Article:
Decision traps: ten barriers to brilliant decision-making and how to overcome them

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Simon & Schuster, 1990 - Business & Economics - 280 pages
2 Reviews
Two experts in business management show how to avoid the ten common pitfalls that ensanre decision makers. The very latest research in the fields of business and psychology has been distilled into practical training methods that will save readers from ever making a bad decision again.

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Review: Decision Traps: The Ten Barriers to Decision-Making and How to Overcome Them

User Review  - John - Goodreads

Good overview of the decision making process. Includes some basics from the critical thinking/heuristics field and then tries to apply it specifically to making better decisions. I thought the most ... Read full review

Review: Decision Traps: The Ten Barriers to Decision-Making and How to Overcome Them

User Review  - Dawn Leadley - Goodreads

Fast read. Nice reminders. Read full review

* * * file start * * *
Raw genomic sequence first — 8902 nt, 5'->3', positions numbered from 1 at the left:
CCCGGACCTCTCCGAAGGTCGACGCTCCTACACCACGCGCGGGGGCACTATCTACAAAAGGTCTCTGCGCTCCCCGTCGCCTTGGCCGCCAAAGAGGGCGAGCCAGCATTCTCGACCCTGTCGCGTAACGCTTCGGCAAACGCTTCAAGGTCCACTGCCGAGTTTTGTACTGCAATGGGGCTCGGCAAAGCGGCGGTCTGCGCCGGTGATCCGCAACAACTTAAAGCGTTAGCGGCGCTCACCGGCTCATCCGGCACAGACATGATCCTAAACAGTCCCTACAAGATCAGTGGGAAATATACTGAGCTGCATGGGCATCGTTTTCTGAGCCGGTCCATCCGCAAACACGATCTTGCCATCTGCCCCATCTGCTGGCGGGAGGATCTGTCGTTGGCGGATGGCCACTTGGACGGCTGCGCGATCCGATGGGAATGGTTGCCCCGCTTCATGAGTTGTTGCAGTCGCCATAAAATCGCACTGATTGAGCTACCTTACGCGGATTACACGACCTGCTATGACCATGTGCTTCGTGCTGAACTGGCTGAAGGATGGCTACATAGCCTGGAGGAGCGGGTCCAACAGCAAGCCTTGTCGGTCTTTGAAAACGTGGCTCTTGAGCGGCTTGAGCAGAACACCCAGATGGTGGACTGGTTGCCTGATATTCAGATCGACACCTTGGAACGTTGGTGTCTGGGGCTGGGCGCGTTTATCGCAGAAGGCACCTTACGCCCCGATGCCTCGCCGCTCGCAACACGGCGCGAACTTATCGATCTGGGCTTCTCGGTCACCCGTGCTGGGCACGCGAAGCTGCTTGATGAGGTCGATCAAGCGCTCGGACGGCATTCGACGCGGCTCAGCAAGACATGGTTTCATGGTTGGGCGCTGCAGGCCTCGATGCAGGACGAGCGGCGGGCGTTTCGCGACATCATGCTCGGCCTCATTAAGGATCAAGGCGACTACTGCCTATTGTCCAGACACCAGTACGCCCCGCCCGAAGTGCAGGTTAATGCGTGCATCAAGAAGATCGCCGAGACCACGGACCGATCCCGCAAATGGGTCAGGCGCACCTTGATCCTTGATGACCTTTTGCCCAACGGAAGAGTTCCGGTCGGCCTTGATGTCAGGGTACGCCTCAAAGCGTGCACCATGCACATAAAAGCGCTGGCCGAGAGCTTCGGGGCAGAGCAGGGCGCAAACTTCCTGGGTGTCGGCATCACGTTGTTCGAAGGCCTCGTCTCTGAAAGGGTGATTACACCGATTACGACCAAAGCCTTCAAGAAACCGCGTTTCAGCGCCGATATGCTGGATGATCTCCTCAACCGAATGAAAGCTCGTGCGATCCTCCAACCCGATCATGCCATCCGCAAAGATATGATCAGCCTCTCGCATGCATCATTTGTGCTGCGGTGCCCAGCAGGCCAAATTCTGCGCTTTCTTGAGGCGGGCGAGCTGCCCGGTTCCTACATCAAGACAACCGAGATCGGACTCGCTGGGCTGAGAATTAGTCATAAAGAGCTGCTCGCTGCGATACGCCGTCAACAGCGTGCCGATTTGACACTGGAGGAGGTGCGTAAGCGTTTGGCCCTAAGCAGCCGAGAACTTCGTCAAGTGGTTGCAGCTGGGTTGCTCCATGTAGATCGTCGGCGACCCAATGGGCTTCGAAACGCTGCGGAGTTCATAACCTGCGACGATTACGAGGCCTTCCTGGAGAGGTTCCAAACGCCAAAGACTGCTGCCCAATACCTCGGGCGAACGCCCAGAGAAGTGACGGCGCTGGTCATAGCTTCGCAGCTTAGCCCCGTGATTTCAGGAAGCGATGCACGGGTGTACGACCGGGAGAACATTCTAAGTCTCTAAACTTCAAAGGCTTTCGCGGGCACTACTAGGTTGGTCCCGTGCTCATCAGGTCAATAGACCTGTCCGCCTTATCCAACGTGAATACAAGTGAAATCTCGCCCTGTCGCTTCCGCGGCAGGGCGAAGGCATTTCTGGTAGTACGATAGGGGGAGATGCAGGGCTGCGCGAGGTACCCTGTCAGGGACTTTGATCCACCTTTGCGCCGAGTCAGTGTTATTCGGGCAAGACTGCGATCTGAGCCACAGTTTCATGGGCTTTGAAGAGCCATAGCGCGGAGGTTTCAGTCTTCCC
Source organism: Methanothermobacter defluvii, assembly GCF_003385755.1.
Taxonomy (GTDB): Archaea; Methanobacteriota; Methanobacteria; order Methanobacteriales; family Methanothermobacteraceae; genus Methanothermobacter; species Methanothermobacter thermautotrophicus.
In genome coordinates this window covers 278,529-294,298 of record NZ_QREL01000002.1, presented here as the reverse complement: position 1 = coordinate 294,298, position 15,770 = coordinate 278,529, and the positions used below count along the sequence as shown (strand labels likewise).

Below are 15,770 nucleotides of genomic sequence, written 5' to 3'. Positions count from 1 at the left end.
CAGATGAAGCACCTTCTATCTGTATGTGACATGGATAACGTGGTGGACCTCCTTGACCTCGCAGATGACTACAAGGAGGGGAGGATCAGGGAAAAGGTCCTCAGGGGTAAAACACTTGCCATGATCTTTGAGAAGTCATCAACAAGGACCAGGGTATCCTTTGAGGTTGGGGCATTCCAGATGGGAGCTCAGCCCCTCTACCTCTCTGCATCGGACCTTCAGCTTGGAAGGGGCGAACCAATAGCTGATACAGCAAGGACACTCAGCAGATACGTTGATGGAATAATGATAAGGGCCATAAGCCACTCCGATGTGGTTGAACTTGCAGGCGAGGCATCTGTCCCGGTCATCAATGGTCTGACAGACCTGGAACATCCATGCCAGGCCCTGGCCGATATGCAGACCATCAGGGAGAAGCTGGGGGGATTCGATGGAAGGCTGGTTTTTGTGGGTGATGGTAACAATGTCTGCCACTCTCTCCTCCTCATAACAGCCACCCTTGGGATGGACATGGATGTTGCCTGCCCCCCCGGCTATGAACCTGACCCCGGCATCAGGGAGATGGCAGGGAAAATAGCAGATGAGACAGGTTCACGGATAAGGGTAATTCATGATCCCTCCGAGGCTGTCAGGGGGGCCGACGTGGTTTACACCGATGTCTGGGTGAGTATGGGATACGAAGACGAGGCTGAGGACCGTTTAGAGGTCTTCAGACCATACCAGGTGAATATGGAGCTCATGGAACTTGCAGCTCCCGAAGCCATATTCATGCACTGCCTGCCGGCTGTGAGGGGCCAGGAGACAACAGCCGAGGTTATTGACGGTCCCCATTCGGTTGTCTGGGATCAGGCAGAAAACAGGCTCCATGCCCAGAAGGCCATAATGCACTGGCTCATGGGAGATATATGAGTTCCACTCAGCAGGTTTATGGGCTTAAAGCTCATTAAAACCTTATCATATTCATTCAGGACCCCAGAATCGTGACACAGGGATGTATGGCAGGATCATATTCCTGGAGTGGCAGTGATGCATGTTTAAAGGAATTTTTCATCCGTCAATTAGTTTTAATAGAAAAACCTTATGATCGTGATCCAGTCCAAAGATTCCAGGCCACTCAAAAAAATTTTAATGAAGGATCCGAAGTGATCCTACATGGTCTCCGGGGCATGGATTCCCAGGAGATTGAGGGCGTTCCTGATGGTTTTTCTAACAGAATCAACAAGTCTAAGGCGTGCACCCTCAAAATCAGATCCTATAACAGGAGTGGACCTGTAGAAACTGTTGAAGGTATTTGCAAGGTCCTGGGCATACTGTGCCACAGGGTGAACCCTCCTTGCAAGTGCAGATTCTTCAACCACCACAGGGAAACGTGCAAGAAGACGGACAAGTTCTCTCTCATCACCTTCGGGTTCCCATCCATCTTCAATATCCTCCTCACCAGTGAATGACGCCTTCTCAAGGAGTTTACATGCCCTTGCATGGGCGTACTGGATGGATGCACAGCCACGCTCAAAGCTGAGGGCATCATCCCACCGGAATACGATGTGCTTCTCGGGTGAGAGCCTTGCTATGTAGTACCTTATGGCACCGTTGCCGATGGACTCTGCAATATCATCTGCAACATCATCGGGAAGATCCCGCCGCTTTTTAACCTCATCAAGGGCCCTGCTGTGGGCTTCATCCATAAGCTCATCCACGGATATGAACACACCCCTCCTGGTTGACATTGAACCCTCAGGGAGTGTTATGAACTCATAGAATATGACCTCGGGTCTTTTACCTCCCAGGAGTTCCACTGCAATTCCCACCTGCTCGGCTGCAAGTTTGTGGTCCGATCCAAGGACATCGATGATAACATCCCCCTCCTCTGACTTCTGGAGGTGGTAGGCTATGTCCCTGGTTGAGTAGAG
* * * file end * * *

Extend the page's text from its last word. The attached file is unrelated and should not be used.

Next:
Contents

An Excellent DecisionMaking
1
DECISIONFRAMING
15
INFORMATIONGATHERING
65
Copyright

16 other sections not shown

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About the author (1990)

J. EDWARD RUSSO, PH.D., is a Professor of Marketing and Behavior Science at Cornell University's Johnson Graduate School of Management. He has served as an adviser to such companies as Boeing, Eli Lilly, General Motors, Harris Bank, and SmithKline Beecham. Russo is also actively involved in the study and application of leading-edge decision technologies to real-world problems and is a frequent speaker in executive decision programs. He is the co-author, with Paul Schoemaker, of "Decision Traps," He lives with his family in Ithaca, New York.
PAUL J. H. SCHOEMAKER, PH.D., is the founder and Chairman of Decision Strategies International and Research Director of the Mack Center for Technology and Innovation at the Wharton School. He has consulted with about a hundred organizations, including a two-year sabbatical with Royal Dutch/Shell's scenario planning group in London. Schoemaker has been a professor at the University of Chicago and the Wharton School, and a frequent speaker in various executive programs, including those at Berkeley and Cedep at Insead. He lives with his family in Villanova, Pennsylvania.

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